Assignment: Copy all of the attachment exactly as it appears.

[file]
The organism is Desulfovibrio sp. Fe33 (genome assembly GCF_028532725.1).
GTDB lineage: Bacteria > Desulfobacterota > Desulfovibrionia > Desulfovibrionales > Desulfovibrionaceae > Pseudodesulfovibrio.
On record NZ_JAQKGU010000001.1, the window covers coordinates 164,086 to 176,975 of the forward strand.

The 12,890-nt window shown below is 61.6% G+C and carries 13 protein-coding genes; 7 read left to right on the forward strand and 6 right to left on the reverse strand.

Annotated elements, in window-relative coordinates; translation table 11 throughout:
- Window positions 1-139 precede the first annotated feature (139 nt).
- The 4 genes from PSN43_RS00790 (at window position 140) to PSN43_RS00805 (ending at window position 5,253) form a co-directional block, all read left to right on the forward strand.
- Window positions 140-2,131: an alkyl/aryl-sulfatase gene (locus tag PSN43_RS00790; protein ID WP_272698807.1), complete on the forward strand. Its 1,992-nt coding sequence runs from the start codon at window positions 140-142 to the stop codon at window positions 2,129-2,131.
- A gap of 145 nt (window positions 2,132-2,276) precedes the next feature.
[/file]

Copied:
The organism is Desulfovibrio sp. Fe33 (genome assembly GCF_028532725.1).
GTDB lineage: Bacteria > Desulfobacterota > Desulfovibrionia > Desulfovibrionales > Desulfovibrionaceae > Pseudodesulfovibrio.
On record NZ_JAQKGU010000001.1, the window covers coordinates 164,086 to 176,975 of the forward strand.

The 12,890-nt window shown below is 61.6% G+C and carries 13 protein-coding genes; 7 read left to right on the forward strand and 6 right to left on the reverse strand.

Annotated elements, in window-relative coordinates; translation table 11 throughout:
- Window positions 1-139 precede the first annotated feature (139 nt).
- The 4 genes from PSN43_RS00790 (at window position 140) to PSN43_RS00805 (ending at window position 5,253) form a co-directional block, all read left to right on the forward strand.
- Window positions 140-2,131: an alkyl/aryl-sulfatase gene (locus tag PSN43_RS00790; protein ID WP_272698807.1), complete on the forward strand. Its 1,992-nt coding sequence runs from the start codon at window positions 140-142 to the stop codon at window positions 2,129-2,131.
- A gap of 145 nt (window positions 2,132-2,276) precedes the next feature.